Tony Harrison is Britain's leading film and theatre poet.
He has written for the National Theatre in London, the New York Metropolitan Opera and for the BBC and Channel 4 television. He was born in Leeds, England in 1937 and was educated at Leeds Grammar School and Leeds University, where he read Classics and took a diploma in Linguistics. He became the first Northern Arts Literary Fellow (1967-8), a post that he held again in 1976-7, and he was resident dramatist at the National Theatre (1977-8). His work there included adaptations of Molière's The Misanthrope and Racine's Phaedra Britannica.
His first collection of poems, The Loiners (1970), was awarded the Geoffrey Faber Memorial Prize in 1972, and his acclaimed version of Aeschylus's The Oresteia (1981) won him the first European Poetry Translation Prize in 1983. The The Gaze of the Gorgon (1992) won the Whitbread Poetry Award. His adaptation of the English Medieval Mystery Plays cycle was first performed at the National Theatre in 1985. Many of his plays have been staged away from conventional auditoria: The Trackers of Oxyrhyncus was premièred at the ancient stadium at Delphi in 1988; Poetry or Bust was first performed at Salts Mill, Saltaire in Yorkshire in 1993; The Kaisers of Carnuntum premiered at the ancient Roman amphitheatre at Carnuntum in Austria; and The Labours of Herakles was performed on the site of the new theatre at Delphi in Greece in 1995. His translation of Victor Hugo's The Prince's Play was performed at the National Theatre in 1996.
His films using verse narrative include v, about vandalism, broadcast by Channel 4 television in 1987 and winner of a Royal Television Society Award; Black Daisies for the Bride, winner of the Prix Italia in 1994; and The Blasphemers' Banquet, screened by the BBC in 1989, an attack on censorship inspired by the Salman Rushdie affair. He co-directed A Maybe Day in Kazakhstan for Channel 4 in 1994 and directed, wrote and narrated The Shadow of Hiroshima, screened by Channel 4 in 1995 on the 50th anniversary of the dropping of the first atom bomb. The published text, The Shadow of Hiroshima and Other Film/Poems (1995), won the Heinemann Award in 1996. He wrote and directed his first feature film Prometheus in 1998. In 1995 he was commissioned by The Guardian newspaper to visit Bosnia and write poems about the war.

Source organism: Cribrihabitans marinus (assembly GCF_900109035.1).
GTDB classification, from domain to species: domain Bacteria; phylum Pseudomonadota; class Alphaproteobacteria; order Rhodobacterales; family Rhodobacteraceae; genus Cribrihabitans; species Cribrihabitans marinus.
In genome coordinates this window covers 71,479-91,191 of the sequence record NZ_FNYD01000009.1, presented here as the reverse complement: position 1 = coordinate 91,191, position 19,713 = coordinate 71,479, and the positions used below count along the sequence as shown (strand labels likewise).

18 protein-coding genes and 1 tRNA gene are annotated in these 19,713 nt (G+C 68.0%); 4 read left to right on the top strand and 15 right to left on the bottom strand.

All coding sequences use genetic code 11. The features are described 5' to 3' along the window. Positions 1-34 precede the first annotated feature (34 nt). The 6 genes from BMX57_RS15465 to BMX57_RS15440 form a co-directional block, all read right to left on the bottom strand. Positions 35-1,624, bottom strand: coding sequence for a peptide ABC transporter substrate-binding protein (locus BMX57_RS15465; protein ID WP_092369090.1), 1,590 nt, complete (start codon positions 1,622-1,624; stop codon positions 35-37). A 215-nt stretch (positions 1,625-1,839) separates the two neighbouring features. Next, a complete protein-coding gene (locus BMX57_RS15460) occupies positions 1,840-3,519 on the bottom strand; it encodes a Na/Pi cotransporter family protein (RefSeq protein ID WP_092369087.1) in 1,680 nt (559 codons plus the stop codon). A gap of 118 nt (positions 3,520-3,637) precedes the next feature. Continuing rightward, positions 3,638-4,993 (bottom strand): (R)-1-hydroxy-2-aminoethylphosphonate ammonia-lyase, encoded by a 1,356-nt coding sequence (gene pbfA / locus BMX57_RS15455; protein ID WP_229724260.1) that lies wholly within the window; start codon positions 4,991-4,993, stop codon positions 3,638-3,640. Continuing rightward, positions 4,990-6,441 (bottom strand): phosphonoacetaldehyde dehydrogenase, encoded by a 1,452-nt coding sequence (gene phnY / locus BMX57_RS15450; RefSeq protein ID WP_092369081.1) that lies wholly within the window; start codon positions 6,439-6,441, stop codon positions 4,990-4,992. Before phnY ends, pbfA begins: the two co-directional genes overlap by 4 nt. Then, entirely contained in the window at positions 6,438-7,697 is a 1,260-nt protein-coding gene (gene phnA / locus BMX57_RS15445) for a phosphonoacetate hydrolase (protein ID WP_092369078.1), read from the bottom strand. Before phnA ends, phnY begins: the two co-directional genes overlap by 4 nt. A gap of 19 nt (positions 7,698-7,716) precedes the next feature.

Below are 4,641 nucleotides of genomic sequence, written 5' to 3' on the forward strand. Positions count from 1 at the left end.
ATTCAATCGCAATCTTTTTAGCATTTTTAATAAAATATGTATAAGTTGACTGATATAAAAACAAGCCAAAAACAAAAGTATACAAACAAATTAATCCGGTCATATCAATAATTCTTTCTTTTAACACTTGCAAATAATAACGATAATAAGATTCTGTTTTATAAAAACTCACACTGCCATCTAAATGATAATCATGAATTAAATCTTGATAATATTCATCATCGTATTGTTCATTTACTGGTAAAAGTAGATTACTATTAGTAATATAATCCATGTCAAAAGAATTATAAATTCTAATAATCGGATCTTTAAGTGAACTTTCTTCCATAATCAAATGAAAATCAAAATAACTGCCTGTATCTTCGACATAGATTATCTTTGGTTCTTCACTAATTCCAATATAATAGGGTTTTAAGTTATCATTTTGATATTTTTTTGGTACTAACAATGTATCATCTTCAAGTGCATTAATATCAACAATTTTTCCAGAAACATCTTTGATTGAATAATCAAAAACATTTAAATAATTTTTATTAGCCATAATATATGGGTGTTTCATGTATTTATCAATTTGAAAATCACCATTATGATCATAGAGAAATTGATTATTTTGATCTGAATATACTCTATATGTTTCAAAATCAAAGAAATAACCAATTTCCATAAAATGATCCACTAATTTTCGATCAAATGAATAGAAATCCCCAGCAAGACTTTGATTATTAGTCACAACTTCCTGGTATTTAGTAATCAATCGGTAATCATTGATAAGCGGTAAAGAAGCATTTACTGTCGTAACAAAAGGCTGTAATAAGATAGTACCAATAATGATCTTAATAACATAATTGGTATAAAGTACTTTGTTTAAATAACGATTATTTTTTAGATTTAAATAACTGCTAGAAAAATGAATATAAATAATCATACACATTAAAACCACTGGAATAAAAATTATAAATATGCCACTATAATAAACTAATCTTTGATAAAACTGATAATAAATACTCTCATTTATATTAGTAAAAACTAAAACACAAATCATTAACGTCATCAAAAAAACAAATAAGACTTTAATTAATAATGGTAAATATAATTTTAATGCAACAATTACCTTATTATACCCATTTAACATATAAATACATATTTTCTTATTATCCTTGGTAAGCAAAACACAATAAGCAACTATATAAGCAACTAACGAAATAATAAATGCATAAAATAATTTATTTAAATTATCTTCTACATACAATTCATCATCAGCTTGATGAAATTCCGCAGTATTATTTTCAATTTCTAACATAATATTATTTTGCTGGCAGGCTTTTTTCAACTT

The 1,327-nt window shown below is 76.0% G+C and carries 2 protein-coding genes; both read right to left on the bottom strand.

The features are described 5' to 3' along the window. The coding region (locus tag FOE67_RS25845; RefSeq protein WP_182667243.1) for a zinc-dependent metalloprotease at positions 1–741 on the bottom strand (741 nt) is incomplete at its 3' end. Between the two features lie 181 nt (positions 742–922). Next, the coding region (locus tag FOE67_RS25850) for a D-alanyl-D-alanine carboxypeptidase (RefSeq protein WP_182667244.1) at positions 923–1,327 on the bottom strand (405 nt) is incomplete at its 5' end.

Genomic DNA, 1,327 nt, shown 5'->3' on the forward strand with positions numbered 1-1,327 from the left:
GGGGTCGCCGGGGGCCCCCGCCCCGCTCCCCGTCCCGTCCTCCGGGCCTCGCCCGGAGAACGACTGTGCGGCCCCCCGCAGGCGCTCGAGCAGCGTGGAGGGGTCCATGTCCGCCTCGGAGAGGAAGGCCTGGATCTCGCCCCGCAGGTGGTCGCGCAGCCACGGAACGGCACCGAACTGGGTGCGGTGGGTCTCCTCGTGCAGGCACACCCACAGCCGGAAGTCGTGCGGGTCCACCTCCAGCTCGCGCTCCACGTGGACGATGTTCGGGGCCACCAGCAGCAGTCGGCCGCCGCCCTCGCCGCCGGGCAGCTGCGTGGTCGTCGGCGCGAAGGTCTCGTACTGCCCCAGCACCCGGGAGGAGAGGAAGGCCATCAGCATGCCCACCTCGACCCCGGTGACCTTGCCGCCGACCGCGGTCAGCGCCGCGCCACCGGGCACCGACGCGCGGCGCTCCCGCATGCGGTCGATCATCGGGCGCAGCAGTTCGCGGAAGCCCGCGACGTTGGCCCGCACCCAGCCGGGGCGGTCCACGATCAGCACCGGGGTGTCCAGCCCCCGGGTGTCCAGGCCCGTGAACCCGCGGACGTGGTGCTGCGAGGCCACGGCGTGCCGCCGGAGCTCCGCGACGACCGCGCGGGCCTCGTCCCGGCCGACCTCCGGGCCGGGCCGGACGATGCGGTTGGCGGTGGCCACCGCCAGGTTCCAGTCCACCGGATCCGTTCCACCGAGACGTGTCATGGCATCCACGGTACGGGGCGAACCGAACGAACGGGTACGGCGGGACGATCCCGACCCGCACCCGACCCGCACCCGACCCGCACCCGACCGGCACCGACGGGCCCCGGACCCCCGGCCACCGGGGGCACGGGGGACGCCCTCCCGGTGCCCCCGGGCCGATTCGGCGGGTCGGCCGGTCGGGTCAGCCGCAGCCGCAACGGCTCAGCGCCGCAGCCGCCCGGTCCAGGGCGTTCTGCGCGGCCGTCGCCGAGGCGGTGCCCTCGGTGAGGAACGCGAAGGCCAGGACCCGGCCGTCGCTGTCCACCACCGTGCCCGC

His most recent collection of poetry is Under the Clock (2005), and his Collected Poems, and Collected Film Poetry, were published in 2007. His latest book is Fram (2008), a work for theatre premiered at the National Theatre in 2007.
Tony Harrison lives in Newcastle upon Tyne.
Confrontational, celebratory, tender, brilliant – Tony Harrison’s work has been wide-ranging, and has had a wide impact.